Crawling crawfish: Migration is unusual in Greenwich Township
"I've lived here all my life and I haven't seen one outside the creek in 20 to 22 years," said resident Larry McGill. "On Tuesday I found 36 and today I found 12. They're also much larger than I've seen before. The biggest has probably been 6 inches."
Robin Bowman, manager of the Building Blocks day care center, said she started noticing the freshwater crustaceans that resemble small lobsters on Monday.
"We got a call from the people next door, who said, 'Lady, you have scorpions in your driveway,' but they're actually crawfish and they're coming across this big field," said Bowman. "There seems to be the most in the early morning and it's just so odd. We hate to see them die, so we've been trying to take most of them back to the creek. I brought some in for the kids to look at and they said they look like Sebastian from 'The Little Mermaid.' "
McGill said he's been researching the last few days to try to figure out why the crawfish would be exhibiting such strange behavior, but he has not been able to find any answers.
"It's not their spawning season, that's in the spring," said McGill. "Maybe it had something to do with the heavy rain we had recently. But if they stay out in the sun, they dry up and die."
"I'm almost wondering if there could be something in the water that's driving them away," added Bowman.
Whatever the case, the crawfish have returned each morning. Bowman said the children watch eagerly from the front window as what looks like little black dots scale the field.
"All I can tell you is that we've never heard of anything like this," said Darlene Yuhas from the New Jersey Department of Environmental Protection. "But our biologists absolutely are intrigued and will be looking into it."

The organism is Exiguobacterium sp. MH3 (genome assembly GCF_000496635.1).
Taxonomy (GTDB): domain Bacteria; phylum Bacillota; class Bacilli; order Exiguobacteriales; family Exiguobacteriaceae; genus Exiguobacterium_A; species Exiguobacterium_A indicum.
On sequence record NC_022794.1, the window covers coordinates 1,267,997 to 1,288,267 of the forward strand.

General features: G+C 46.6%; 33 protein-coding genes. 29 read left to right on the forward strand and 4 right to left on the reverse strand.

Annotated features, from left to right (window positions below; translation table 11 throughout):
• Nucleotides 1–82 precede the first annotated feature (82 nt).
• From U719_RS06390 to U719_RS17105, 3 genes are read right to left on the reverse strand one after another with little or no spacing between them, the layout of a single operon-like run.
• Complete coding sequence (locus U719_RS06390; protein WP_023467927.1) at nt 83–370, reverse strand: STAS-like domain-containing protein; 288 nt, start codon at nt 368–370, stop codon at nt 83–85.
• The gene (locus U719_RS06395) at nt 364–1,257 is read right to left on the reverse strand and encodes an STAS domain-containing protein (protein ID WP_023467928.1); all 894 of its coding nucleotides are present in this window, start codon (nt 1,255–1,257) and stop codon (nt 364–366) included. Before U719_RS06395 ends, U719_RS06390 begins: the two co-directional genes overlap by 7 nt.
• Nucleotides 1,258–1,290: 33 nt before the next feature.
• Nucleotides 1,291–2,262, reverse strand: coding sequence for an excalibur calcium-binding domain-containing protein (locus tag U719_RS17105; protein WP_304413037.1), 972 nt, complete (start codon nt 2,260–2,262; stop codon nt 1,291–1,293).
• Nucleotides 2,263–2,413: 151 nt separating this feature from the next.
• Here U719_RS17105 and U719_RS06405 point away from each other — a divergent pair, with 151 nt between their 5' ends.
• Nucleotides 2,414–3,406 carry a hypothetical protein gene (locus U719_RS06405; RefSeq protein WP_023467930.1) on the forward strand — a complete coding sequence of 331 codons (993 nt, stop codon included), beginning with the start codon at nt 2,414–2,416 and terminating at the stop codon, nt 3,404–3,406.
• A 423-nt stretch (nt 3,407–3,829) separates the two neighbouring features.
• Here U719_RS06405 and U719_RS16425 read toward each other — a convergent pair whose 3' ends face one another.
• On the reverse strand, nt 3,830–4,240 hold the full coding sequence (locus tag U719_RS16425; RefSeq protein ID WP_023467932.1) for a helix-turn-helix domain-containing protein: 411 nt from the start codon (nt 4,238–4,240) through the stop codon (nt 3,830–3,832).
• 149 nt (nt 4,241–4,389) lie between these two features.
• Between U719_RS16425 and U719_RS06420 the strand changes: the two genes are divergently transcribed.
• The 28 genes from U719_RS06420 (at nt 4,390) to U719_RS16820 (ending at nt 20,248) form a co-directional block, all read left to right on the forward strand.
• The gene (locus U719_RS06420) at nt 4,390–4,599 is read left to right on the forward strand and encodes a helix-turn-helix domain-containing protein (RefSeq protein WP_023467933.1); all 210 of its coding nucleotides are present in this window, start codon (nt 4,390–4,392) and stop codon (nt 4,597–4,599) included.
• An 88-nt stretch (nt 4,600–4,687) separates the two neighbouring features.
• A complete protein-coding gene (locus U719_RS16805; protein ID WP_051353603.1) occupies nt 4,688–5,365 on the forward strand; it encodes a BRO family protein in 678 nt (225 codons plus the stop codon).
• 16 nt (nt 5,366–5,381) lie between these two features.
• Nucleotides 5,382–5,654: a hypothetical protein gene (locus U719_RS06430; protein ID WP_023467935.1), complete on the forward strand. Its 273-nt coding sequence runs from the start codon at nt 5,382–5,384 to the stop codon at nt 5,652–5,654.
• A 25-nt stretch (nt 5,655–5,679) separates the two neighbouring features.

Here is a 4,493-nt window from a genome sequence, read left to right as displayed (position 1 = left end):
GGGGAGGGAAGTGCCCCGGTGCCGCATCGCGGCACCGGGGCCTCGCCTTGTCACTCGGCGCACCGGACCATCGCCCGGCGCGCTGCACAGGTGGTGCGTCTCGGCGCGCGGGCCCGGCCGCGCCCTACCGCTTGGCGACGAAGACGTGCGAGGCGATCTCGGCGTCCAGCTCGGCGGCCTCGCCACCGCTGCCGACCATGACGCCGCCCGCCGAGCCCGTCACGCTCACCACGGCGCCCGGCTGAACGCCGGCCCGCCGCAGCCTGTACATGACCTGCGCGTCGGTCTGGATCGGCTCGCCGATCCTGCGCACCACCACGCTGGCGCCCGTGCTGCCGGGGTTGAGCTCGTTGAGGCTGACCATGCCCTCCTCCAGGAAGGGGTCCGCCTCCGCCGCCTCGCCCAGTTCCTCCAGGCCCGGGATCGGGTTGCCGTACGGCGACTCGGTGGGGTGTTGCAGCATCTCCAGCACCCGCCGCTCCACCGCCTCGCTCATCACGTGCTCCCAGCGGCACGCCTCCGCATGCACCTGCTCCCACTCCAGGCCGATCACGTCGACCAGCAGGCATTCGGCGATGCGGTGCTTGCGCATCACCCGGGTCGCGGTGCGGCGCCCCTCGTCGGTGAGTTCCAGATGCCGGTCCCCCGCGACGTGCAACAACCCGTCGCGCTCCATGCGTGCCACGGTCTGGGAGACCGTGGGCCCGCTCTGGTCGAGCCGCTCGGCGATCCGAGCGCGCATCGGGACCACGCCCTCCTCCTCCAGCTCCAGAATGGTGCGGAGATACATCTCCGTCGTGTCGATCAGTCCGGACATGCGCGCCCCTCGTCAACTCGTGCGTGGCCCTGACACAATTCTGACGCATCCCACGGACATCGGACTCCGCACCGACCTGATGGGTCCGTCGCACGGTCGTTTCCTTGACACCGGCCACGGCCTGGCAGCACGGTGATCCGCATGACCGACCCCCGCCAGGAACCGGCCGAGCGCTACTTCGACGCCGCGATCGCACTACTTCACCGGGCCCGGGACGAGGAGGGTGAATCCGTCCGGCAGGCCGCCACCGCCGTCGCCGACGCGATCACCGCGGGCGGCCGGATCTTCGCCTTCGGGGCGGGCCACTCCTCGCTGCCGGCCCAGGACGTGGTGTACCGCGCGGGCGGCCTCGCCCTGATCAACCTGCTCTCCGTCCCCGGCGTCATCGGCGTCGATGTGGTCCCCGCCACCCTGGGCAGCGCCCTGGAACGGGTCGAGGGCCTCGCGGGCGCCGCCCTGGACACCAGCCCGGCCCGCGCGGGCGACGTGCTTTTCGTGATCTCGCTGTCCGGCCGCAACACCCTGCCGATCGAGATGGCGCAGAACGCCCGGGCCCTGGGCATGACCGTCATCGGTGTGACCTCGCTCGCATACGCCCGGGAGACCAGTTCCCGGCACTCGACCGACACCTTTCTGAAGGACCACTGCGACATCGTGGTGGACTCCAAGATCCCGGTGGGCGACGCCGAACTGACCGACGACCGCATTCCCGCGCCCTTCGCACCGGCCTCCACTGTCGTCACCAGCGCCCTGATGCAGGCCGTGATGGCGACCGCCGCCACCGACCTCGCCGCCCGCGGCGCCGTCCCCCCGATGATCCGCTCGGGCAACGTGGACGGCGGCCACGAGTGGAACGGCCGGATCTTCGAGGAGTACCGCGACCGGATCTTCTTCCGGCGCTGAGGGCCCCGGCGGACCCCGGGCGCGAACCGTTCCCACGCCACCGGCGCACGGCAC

"I'm not, by far, a crawfish expert, but I know they're in this area and can travel out of water for short periods of time," said Jack Carr from the New Jersey Academy for Aquatic Sciences based in Camden. "In the Pinelands, they sometimes burrow in soft mud or silt and are able to reach the water table, so maybe this is a low-lying meadow and with all the rain they've been able to explore a little further from the creek before getting stuck."
Carr said it's not breeding season for the crawfish and that they lay eggs in the water, so their behavior is out of the ordinary.
"We'd just like to find out what's going on and why they're coming here now,"
said Bowman. "And we've been doing all we can to save them so they don't get too
hot in the sun or get stepped on or run over by cars. We kind of feel bad for
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